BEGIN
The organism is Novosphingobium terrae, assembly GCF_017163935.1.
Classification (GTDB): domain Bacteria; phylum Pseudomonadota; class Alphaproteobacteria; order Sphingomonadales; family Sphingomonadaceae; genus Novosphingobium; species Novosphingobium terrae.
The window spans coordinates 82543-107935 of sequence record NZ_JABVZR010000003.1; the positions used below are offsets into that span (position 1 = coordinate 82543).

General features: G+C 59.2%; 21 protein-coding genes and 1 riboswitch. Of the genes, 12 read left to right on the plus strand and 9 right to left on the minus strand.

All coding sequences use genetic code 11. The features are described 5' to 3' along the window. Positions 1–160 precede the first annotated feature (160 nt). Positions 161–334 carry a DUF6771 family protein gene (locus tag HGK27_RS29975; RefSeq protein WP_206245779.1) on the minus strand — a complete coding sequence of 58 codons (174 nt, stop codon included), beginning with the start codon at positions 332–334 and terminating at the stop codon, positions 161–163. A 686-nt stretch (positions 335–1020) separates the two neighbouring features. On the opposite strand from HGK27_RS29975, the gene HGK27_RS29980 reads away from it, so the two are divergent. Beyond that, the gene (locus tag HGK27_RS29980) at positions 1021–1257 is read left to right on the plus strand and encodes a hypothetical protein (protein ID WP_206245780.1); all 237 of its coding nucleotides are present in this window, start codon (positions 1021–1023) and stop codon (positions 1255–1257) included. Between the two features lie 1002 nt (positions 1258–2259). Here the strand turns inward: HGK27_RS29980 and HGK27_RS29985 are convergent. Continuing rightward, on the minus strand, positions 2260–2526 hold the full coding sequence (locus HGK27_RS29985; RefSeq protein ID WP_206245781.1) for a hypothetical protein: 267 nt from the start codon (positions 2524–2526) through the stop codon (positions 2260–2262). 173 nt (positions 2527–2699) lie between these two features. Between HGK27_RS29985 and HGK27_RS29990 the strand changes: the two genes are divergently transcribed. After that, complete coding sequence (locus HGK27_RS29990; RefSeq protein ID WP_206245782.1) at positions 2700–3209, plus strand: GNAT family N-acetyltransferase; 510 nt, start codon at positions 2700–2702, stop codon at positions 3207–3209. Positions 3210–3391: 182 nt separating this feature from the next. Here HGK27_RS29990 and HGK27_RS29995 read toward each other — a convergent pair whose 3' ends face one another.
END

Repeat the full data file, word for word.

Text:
The organism is Novosphingobium terrae, assembly GCF_017163935.1.
Classification (GTDB): domain Bacteria; phylum Pseudomonadota; class Alphaproteobacteria; order Sphingomonadales; family Sphingomonadaceae; genus Novosphingobium; species Novosphingobium terrae.
The window spans coordinates 82543-107935 of sequence record NZ_JABVZR010000003.1; the positions used below are offsets into that span (position 1 = coordinate 82543).

General features: G+C 59.2%; 21 protein-coding genes and 1 riboswitch. Of the genes, 12 read left to right on the plus strand and 9 right to left on the minus strand.

All coding sequences use genetic code 11. The features are described 5' to 3' along the window. Positions 1–160 precede the first annotated feature (160 nt). Positions 161–334 carry a DUF6771 family protein gene (locus tag HGK27_RS29975; RefSeq protein WP_206245779.1) on the minus strand — a complete coding sequence of 58 codons (174 nt, stop codon included), beginning with the start codon at positions 332–334 and terminating at the stop codon, positions 161–163. A 686-nt stretch (positions 335–1020) separates the two neighbouring features. On the opposite strand from HGK27_RS29975, the gene HGK27_RS29980 reads away from it, so the two are divergent. Beyond that, the gene (locus tag HGK27_RS29980) at positions 1021–1257 is read left to right on the plus strand and encodes a hypothetical protein (protein ID WP_206245780.1); all 237 of its coding nucleotides are present in this window, start codon (positions 1021–1023) and stop codon (positions 1255–1257) included. Between the two features lie 1002 nt (positions 1258–2259). Here the strand turns inward: HGK27_RS29980 and HGK27_RS29985 are convergent. Continuing rightward, on the minus strand, positions 2260–2526 hold the full coding sequence (locus HGK27_RS29985; RefSeq protein ID WP_206245781.1) for a hypothetical protein: 267 nt from the start codon (positions 2524–2526) through the stop codon (positions 2260–2262). 173 nt (positions 2527–2699) lie between these two features. Between HGK27_RS29985 and HGK27_RS29990 the strand changes: the two genes are divergently transcribed. After that, complete coding sequence (locus HGK27_RS29990; RefSeq protein ID WP_206245782.1) at positions 2700–3209, plus strand: GNAT family N-acetyltransferase; 510 nt, start codon at positions 2700–2702, stop codon at positions 3207–3209. Positions 3210–3391: 182 nt separating this feature from the next. Here HGK27_RS29990 and HGK27_RS29995 read toward each other — a convergent pair whose 3' ends face one another.